Tell staff, particularly those working in areas that have a lot of personal information like human resources, exactly what to do. Advise them to always log off or turn off their computers whenever the leave their desk, and thoroughly brief them about online phishing schemes that try to extract personal information from unsuspecting victims.

5. Identify All Sources of Sensitive Information

While computers are the main source of stored information, put security measures in place for protecting information included on paper reports, filed in cabinets, and loaded onto laptops and PDAs.

   
Is there an easy way to remember the basics for preventing identity theft?

Prevent ID Theft by Following the SCAM Formula

If using acronyms helps you to remember important data, then commit this one to memory to help prevent identity theft. It will remind you of the fundamentals for minimizing risks of becoming a victim.

  • STINGY: Be stingy – keep your personal information personal and ask questions of those who want you to part with it. Guard your Social Security number – it's like gold to identity thieves. And take extra precautions to keep your incoming and outgoing mail out of reach. If you will be out of town, ask your local post office to hold delivery until your return. And remember to shred unneeded documents that contain your personal information.
  • CHECK: Check your financial information regularly. Review bank statements for unauthorized withdrawals, and check credit card accounts for fraudulent charges. Know your monthly cycles for receipt of statements and if one doesn't come, contact the institution immediately to report possible fraudulent activity. Verify your address to ensure someone has not hijacked your information with a change of address request.
  • ASK: Ask to receive your credit report at least once a year from each of the credit reporting agencies: Equifax, Experian, and TransUnion. (It's free!) Review every account listed on the report. If you find accounts that you did not open or authorize, contact the reporting agency immediately to place a fraud alert on your report.
  • MAINTAIN: Maintain records of your accounts for at least one year. They will be helpful if you ever need to dispute a specific transaction.

Other steps you can take to avoid identity theft include the following: Sign new credit cards immediately and write “Ask for ID” on them. Watch cashiers closely. Watch anyone who handles your checks or plastic cards. Memorize your Social Security number and passwords. Do not use your date of birth as your password and do not record passwords on papers you carry with you. When using an ATM, be aware of your surroundings, i.e., someone attempting to get your PIN number. Also, be wary of the machine itself. Check to make sure that the machine has not been retrofitted with a skimming device that would capture the details of the transaction. Never leave transaction receipts at ATM machines, gas stations or points of sale.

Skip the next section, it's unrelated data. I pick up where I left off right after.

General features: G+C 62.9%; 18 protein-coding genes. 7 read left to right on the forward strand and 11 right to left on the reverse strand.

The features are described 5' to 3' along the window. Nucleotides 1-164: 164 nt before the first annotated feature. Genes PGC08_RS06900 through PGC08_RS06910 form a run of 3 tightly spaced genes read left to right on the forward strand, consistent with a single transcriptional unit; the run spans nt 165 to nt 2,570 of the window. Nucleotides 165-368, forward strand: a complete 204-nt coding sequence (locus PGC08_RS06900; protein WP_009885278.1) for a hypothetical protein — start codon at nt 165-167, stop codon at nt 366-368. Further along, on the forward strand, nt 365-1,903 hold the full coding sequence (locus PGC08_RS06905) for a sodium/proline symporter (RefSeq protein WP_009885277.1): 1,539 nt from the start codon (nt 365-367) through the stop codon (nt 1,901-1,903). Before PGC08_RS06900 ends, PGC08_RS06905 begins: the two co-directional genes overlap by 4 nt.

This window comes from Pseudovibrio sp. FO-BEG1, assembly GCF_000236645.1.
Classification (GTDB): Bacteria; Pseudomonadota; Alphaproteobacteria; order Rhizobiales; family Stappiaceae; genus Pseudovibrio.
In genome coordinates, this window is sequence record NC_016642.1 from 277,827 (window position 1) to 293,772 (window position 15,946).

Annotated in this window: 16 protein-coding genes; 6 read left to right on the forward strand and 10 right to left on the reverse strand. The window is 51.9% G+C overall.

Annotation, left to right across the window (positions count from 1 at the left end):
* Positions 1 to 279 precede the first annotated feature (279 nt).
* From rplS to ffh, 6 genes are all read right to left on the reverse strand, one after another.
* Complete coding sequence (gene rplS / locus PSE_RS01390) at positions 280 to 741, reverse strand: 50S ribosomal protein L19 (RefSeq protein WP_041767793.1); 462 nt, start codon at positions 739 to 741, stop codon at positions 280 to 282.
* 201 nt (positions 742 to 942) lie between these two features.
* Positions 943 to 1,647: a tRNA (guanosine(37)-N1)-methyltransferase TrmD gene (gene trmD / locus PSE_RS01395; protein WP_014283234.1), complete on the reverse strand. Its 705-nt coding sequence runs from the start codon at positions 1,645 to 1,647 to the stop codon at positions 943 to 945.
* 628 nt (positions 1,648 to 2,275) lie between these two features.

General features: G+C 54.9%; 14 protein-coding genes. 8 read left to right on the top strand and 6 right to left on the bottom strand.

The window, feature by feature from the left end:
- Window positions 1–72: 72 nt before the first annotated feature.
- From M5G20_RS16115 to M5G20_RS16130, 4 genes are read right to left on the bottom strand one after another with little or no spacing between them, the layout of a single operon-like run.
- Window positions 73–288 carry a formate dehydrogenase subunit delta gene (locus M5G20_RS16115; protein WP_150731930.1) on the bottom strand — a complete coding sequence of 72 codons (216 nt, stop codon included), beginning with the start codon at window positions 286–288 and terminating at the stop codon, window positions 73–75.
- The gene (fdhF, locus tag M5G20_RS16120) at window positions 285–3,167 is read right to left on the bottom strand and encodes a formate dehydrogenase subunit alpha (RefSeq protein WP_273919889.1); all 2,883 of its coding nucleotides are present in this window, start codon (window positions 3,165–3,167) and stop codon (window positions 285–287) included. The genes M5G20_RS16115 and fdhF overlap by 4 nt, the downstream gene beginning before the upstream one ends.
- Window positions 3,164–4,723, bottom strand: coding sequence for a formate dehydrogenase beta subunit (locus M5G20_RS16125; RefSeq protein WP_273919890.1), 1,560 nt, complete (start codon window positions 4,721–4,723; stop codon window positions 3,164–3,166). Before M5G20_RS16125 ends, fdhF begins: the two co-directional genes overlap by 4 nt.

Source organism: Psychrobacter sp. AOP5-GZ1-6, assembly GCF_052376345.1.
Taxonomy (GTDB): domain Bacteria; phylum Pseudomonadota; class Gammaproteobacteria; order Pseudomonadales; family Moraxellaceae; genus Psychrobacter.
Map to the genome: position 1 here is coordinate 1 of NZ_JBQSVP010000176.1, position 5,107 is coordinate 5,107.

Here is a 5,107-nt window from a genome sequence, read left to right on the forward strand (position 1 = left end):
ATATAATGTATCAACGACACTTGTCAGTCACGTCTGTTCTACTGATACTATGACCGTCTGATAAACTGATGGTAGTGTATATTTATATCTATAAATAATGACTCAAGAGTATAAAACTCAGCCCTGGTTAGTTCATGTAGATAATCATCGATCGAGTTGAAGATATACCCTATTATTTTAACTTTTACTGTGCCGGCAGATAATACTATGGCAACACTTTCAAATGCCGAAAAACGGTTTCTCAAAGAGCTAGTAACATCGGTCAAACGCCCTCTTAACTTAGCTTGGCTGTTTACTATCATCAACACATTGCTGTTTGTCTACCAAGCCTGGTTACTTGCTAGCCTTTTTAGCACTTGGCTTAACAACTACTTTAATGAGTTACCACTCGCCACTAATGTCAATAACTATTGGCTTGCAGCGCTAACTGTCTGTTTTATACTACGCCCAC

What am I supposed to be looking at on my credit report that indicates identity theft?

Review Your Credit Report for Telltale Signs of Identity Theft

Introduction
Identity theft takes over your entire life, taking you away from home and work responsibilities as you work to clean up the havoc surrounding your bank accounts, the misuse of your Social Security number and your own identity. Thieves steal the identities of others so they can obtain credit, buy health insurance and get jobs. Regardless of why they steal the identities of others, this crime is not “victimless” – if your identity, credit history or Social Security number are stolen, you can be mistaken for someone you are not.

Identity Theft
When someone takes over your identity to open credit and bank accounts in your name, this is identity theft. According to Bankrate.com, this crime is committed so subsequent crimes can be carried out.

Because so may people store bits and pieces of their identity online – and on their cell phones – it becomes much easier for a identity thief to find those pieces of information so they can literally create an entire new identity, leaving their own true identities behind. Once they have the information they need, they are able to apply for and obtain new credit cards and loans in your name. If they fail to make required payments, you are the one who suffers, because the derogatory information is entered on your credit history.

How it Happens
It is all too easy for someone to obtain your private information. You toss an invitation for a new credit card into the trash can. You stay logged into your online bank account after you’ve finished updating your check register. You toss detailed medical information into the trash. You leave ATM receipts hanging from the ATM machine after you leave the machine with your card and cash. You leave your purse open, where someone can find and take your credit cards, driver license and ATM card.